The human sexual act either affirms God's image or it distorts it. This is why all forms of contraceptive sex, including the homosexual act, are serious sins: they seek to create God in another image. It is anti-Trinitarian.
In a family, each member makes up a part of the flesh of the family, and persons can be added and subtracted through birth and death. But with the Trinity, each person is the entirety of the substance of God. A father of a family is not the family, but the Father is God.
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  #8  
Old Feb 23, '12, 7:41 pm
Dan McVay Dan McVay is offline
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Default Re: Trinity

Quote:
Originally Posted by hockeyfan View Post
All the other responses are very strong, but I have a simple analogy to add to it.

Here is a good way to think of it. Water is like the Holy Trinity. It has three states of matter, gas, liquid and solid (ice). It can act a little different in it's different states. Just the same God acts different in between his three different personifications and contexts in which they appear.

Another good way to think of it is a human body. The Father could be the brain, the Son could be the heart, and the Holy Spirit the nervious system delivering messages between the brain and heart, as well as the world.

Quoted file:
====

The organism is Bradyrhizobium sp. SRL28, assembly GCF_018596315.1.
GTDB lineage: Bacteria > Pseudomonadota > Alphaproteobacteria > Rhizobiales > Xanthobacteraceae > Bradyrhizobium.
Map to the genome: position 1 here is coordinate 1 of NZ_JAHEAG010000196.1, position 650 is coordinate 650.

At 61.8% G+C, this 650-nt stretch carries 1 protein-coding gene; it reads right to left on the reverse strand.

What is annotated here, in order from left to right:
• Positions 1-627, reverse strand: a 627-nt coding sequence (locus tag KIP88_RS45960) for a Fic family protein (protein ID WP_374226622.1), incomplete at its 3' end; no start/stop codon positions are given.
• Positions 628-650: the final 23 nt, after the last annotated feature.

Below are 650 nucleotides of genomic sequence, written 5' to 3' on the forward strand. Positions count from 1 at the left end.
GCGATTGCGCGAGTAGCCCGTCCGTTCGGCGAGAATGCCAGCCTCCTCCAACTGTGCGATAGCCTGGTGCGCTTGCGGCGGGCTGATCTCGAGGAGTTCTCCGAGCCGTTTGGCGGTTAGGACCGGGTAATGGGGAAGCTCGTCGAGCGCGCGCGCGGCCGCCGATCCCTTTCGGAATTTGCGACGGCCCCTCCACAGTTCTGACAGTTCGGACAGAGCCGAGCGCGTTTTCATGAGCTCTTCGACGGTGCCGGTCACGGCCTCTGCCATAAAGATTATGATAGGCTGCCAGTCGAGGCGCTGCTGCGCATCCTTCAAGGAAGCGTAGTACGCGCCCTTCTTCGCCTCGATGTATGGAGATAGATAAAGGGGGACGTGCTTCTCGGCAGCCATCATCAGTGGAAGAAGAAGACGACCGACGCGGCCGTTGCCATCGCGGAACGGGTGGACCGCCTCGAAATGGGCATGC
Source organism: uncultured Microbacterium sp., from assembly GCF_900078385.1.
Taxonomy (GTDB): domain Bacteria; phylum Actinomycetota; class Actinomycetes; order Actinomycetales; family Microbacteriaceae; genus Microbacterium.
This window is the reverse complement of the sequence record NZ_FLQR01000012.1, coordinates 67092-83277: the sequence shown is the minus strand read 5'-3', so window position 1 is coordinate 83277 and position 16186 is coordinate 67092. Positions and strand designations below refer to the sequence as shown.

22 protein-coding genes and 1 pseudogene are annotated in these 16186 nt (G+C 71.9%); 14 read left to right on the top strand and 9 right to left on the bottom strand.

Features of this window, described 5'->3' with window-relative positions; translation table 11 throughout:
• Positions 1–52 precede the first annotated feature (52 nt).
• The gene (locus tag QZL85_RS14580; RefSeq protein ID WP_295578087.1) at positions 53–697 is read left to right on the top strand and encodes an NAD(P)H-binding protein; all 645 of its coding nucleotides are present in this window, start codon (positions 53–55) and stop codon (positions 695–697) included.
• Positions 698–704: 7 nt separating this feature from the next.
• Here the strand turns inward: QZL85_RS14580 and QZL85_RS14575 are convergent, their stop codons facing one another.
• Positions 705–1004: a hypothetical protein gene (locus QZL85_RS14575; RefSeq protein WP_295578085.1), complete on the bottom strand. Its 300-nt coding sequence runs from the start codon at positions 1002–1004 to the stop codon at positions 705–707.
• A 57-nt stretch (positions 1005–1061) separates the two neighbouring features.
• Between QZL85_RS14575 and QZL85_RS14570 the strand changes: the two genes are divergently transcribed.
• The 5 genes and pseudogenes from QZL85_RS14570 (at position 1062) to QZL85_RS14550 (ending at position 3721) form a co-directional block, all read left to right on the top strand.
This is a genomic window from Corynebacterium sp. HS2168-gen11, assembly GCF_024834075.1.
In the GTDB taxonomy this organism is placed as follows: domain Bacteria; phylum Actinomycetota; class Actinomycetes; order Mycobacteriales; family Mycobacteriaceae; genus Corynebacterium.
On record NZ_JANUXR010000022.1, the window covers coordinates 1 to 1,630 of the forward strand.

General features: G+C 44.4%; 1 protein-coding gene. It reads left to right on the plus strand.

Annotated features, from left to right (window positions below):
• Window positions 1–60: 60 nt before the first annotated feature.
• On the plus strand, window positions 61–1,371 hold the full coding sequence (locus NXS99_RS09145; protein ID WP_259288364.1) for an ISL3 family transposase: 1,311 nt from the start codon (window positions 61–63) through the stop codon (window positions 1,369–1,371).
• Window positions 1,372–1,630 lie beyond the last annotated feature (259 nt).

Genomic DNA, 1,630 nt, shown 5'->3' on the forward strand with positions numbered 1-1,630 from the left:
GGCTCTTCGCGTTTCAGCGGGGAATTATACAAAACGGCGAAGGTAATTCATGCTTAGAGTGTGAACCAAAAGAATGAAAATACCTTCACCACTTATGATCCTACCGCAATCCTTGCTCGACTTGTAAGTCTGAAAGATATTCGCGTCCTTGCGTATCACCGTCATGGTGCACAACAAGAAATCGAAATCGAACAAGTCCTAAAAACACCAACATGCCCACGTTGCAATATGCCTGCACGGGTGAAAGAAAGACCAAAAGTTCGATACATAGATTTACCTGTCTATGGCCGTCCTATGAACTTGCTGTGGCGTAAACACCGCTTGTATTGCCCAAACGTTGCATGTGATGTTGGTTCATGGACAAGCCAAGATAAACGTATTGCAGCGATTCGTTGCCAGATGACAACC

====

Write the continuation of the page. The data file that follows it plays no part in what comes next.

I explained this to my brother, and he commented that it is kind of like an avatar. I can display itself differently in another context. That being said, it's essence is still the same.

I hope these examples help.
Isn't the water analogy modalism (a heresy)?
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  #9  
Old Feb 23, '12, 7:45 pm
Dan McVay Dan McVay is offline
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Default Re: Trinity

With the body analogy, wouldn't each person only be a part of God?
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  #10  
Old Feb 23, '12, 8:32 pm
TimothyH TimothyH is offline
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Default Re: Trinity

Quote:
Originally Posted by meltzerboy View Post
Frank Sheed's books are of great help in understanding the Trinity.

My favorite analogy is that of three torches which, although distinct from one another, produce only one flame that is indivisible.